Tuesday, April 22

Those Who Are Left Out

She reached out for my hand and as she held on to me she said, in a sort of whimper, "I love you." 

 When loading into the car that morning to visit Ms. Molly (name changed) I didn't realize the impact a simple visit for an "exit interview" would have on me... or the impact of speaking on the phone earlier this week with an 80 year old woman who shared with me her life and constant battles living on a low income throughout her life. Also, she shared about her struggles with recently onset agoraphobia. 

Each of these impactful moments happened as part of my new work at the Hinton Rural Life Center. The Hinton Center does home repairs, helps with landscaping, builds staircases and handicap ramps, etc. to over 100 homes each year in Western North Carolina. However, in my opinion it's biggest accomplishments involve visiting community members and building relationships with them. 

Part of my job is to conduct exit interviews with different community members who received help from Hinton within the last two years. Hinton Center wants feedback in regards to the work accomplished and any suggestions the community may have. It is also a great way to stay in contact with those who have received help and show that Hinton still cares about them.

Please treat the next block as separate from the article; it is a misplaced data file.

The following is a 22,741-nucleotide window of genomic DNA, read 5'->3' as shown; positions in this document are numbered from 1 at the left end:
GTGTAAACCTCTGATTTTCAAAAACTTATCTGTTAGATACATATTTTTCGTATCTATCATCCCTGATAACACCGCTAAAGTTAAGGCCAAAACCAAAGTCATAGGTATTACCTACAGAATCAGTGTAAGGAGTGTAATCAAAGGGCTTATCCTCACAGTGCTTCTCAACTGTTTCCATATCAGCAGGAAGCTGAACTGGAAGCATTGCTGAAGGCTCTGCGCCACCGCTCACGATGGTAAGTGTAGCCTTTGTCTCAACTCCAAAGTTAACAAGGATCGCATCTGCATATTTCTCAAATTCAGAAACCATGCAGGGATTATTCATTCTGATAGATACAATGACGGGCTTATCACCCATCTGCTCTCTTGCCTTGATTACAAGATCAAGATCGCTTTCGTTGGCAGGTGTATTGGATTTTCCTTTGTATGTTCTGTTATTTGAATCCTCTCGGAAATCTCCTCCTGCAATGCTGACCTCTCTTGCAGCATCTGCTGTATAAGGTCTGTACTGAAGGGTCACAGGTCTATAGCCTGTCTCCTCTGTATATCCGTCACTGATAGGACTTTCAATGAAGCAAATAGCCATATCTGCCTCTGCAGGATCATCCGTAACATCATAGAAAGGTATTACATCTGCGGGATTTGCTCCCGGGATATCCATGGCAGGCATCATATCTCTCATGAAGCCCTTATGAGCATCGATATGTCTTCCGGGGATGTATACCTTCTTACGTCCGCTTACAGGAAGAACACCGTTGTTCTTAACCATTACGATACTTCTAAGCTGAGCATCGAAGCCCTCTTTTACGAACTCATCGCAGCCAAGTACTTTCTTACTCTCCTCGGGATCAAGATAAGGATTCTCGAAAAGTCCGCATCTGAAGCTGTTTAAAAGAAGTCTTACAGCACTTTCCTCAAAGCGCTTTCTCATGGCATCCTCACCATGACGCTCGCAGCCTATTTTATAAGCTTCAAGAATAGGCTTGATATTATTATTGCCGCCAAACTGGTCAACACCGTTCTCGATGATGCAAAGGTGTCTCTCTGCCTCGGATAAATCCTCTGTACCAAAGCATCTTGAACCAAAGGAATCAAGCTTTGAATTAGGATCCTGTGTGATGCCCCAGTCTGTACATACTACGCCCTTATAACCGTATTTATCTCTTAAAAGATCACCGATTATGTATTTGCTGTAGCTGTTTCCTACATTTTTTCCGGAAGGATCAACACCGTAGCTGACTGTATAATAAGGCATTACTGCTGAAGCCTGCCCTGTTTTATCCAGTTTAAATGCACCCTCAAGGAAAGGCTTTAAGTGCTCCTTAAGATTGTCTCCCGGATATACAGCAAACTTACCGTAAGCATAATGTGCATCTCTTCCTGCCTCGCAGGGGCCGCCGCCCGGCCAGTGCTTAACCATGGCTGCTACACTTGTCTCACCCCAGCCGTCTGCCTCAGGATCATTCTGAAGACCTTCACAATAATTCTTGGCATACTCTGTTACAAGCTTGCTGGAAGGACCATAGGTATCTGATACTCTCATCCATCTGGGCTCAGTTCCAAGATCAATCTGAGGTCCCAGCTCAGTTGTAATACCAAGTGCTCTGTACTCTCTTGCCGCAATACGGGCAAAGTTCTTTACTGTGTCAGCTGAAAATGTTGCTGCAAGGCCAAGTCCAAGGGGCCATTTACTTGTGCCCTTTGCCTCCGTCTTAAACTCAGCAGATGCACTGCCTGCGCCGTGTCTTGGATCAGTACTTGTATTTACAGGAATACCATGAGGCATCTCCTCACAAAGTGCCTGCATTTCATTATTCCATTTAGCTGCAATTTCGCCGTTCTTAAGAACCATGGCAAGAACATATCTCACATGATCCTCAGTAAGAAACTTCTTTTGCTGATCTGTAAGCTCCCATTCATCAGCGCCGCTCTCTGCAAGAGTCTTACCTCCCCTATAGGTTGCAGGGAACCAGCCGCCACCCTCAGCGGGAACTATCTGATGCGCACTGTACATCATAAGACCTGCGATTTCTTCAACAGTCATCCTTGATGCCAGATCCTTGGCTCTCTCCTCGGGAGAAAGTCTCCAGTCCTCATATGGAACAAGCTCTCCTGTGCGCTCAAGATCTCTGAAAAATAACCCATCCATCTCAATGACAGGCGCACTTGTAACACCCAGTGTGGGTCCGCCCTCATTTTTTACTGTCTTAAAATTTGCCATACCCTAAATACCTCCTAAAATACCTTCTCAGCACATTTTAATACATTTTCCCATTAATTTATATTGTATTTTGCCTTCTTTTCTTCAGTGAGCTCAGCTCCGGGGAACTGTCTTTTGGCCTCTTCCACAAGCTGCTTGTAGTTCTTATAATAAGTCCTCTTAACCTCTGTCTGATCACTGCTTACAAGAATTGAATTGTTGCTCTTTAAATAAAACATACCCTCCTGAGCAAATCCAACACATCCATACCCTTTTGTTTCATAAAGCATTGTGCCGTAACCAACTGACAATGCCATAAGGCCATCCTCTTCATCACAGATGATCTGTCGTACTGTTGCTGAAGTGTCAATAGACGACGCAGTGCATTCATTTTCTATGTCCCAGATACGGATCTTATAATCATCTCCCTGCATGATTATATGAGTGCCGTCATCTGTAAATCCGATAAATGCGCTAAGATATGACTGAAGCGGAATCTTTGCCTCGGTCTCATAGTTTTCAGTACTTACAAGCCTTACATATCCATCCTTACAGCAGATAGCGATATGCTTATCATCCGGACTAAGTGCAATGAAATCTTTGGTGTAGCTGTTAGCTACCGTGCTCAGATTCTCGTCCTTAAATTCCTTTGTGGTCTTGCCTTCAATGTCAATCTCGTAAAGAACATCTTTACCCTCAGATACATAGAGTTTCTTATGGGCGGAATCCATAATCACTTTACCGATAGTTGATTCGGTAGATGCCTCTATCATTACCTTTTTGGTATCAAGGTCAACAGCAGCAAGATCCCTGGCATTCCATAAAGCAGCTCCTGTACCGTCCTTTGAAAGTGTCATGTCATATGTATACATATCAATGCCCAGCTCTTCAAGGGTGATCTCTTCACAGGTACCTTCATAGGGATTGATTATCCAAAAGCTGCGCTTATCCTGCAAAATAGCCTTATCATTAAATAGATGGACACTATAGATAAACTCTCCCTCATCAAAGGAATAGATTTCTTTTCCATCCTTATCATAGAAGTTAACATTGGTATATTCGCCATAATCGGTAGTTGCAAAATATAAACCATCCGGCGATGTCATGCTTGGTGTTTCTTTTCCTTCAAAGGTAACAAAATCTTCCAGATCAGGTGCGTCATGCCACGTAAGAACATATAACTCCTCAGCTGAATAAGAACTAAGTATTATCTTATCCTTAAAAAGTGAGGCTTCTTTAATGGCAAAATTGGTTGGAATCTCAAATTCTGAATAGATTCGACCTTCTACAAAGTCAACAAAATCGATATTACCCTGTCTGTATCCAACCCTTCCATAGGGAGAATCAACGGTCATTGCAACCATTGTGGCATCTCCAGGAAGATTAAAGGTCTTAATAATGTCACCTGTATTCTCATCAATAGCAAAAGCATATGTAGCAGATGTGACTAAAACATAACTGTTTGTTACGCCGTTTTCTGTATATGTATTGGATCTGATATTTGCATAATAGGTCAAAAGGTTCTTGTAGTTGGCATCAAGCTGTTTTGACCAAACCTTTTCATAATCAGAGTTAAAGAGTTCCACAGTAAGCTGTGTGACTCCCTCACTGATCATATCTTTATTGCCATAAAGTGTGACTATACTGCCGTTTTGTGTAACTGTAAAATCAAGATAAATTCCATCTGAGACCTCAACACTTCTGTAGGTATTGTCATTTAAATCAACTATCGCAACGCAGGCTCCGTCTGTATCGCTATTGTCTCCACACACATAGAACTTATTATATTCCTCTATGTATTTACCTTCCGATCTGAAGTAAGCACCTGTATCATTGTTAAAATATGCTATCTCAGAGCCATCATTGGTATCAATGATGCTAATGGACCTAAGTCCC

Something I quickly began realizing about this area is that many retirees are the majority of the people faced with the issue of poverty. Not just a financial poverty, but a social poverty as well. 

I came to find out, for example, that Ms. Molly who should have family members taking care of her in her old age is stuck taking care of her only son who is around 40 but has lots of health problems. She can barely walk between her house and her son's house which is located just up the hill from her own and I just thought of how easy it would be for her to fall. Then, her desperate reaction to our short visit made me think it is not often that she receives visitors or gets to interact with people other than her son. 

Yet, when I started thinking about her situation more, I realize her story of isolation and struggle is one of thousands in our nation. I think of the certain elderly who live almost abandoned as they live out the rest of their lives. Are they are fellow church members? Neighbors? Relatives?

I think of the volunteers from my home church who are dedicated to help deliver shut-in communion to church members who are unable to travel to church on Sundays. The time they spend sitting and listening to stories. How important that small amount of time can be!

I still feel Ms. Molly's grip as she shared such intimate words with me after just meeting me and think- how can we include our isolated elderly brothers and sisters into our communities more?

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